GLG Partners’ Jason Mitchell discusses sustainability in an age of austerity

Austerity commands an increasingly prominent role among governments struggling to abide by the terms of rescue packages, as well as those under pressure to arrest spiralling deficits and debt-to-GDP ratios.

And while earlier, near-punitive bail-out conditionality terms applied to cases like Ireland are now less severe, the political reverberations are visible across Europe, from French labour demonstrations to Greek and Spanish riots.

Even the IMF, in its recent World Economic Outlook, acknowledged its own overestimation of fiscal multiplier effects and the broader constraints of austerity in current economic conditions.

In the economic boom leading up to 2008, investment in sustainable areas, such as renewable energy, is commonly viewed as a logical eventuality. Many of these areas, however, are proving vulnerable to economic shocks.

In August, for instance, the UN called on the US to suspend its US corn-based ethanol mandate that has amplified grain price inflation through this year’s drought. Europe, in contrast, has reinforced ambitious policy goals at the national and EU levels through environmental norms.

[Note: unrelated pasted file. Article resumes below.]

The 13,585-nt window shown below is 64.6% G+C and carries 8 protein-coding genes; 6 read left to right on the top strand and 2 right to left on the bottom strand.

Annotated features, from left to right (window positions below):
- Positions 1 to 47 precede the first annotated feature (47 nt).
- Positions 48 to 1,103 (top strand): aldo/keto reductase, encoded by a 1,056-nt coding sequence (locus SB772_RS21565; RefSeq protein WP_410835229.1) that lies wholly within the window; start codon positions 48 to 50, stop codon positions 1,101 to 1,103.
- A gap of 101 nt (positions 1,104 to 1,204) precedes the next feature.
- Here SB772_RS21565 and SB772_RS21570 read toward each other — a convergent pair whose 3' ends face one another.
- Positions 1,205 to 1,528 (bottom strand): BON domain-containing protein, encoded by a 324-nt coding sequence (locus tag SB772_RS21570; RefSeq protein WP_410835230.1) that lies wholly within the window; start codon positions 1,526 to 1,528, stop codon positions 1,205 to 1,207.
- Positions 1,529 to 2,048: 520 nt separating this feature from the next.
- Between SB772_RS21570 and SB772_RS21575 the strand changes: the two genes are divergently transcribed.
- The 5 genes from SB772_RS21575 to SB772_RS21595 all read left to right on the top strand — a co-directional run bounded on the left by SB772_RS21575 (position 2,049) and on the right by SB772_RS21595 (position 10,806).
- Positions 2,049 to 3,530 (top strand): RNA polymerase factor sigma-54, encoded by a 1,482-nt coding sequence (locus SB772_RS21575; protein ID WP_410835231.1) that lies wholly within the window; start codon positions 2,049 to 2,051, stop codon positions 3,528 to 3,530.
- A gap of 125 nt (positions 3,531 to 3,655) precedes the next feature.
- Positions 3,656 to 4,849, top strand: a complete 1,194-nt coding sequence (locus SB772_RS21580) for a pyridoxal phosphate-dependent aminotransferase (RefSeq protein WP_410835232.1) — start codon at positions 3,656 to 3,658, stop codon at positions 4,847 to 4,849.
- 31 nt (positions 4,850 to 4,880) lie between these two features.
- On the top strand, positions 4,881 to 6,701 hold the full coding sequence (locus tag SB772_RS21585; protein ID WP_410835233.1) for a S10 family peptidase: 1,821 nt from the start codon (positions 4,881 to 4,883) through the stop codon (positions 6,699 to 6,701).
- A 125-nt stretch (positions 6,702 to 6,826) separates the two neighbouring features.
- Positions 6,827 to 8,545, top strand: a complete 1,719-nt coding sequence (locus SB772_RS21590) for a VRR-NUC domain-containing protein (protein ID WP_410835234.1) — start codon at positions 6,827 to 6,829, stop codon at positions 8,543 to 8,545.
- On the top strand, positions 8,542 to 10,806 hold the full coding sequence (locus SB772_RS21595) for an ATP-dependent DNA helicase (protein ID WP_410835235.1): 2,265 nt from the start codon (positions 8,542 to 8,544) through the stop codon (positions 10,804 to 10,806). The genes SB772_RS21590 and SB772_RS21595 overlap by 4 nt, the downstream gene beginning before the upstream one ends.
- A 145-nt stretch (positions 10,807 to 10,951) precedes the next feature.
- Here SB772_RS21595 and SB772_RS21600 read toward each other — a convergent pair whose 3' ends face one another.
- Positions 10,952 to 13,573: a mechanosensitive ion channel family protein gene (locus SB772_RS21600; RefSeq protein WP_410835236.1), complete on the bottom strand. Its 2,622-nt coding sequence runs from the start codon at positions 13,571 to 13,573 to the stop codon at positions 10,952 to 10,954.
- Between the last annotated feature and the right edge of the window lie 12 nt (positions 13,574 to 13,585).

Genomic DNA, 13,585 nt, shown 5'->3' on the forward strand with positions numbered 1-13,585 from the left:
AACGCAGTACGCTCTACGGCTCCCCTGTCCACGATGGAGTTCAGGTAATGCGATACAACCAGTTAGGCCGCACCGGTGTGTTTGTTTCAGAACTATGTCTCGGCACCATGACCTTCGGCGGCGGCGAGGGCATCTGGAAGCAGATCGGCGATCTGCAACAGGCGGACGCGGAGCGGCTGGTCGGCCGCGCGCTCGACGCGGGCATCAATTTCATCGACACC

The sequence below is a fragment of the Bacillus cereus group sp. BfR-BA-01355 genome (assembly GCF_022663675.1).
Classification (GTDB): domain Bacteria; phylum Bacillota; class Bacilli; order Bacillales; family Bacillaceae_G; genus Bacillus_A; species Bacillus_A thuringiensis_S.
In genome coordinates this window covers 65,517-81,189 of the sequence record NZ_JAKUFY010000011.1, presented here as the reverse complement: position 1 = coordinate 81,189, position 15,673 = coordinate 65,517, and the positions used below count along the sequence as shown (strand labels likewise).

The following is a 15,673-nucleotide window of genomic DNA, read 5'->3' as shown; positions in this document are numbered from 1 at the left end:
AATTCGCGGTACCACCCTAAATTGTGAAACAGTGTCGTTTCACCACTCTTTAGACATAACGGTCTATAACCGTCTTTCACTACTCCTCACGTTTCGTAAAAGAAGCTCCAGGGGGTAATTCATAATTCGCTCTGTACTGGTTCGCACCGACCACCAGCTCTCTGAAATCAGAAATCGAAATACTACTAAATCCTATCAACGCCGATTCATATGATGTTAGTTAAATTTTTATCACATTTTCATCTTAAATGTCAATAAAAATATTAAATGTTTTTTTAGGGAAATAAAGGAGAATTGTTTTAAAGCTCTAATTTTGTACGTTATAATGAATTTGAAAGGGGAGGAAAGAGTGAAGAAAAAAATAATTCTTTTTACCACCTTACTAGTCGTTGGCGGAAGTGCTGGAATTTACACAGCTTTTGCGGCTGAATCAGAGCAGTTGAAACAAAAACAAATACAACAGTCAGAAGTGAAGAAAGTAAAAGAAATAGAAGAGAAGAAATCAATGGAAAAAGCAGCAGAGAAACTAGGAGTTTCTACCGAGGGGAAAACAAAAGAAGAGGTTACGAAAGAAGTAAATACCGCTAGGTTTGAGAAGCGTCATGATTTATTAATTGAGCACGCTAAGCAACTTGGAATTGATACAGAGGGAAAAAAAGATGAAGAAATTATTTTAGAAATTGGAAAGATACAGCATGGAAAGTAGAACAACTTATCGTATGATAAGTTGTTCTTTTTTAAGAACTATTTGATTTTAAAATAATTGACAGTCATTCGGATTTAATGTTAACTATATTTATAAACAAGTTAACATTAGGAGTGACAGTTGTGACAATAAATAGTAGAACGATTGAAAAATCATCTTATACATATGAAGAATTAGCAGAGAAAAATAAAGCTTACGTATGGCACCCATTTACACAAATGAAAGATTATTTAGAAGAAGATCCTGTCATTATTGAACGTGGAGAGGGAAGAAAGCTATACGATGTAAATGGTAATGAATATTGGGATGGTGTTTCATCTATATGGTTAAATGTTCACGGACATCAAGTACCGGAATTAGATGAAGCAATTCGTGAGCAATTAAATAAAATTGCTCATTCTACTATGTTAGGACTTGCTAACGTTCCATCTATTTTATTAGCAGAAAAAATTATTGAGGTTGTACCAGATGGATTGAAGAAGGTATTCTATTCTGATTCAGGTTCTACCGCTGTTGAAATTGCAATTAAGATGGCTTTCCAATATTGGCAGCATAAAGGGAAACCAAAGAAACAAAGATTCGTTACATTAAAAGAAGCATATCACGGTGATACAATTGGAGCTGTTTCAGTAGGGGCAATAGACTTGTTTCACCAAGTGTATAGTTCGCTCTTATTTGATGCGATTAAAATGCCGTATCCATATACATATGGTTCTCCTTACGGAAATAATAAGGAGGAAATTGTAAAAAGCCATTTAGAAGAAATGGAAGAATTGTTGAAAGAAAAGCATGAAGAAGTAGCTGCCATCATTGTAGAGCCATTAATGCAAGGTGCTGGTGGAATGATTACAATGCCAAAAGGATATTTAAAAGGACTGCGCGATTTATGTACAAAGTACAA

These policies have laid out a low-carbon economy by 2020 through the establishment of carbon markets, emissions reductions targets, energy efficiency objectives and greater renewable power generation.

However, these sustainable plans now bear some responsibility for producing their own economic rigidities that compromise national efforts to restore fiscal balance and competitiveness.

Labour, healthcare and pension costs have traditionally represented economic rigidities, and the counterweights of an unfortunate trade-off in the calculus of austerity.

Europe bears widespread evidence of this, most recently in the protest refrain by the Spanish Worker’s Syndicate of Andalusia: “No! No! We do not want to pay off debt with healthcare and education.”

The face-off between austerity’s sober pragmatism and sustainability’s Panglossian outlook has produced an ironic reversal. Choices in some ‘sustainable’ investments are producing unintended consequences now proving unsustainable in the context of weaker economic growth.

By itself, austerity represents a superficially straightforward exercise where costs – typified by IMF adjustment prescriptions like privatisation, liberalisation, tax reform and a recalibration of entitlements – fall back in line with prices.



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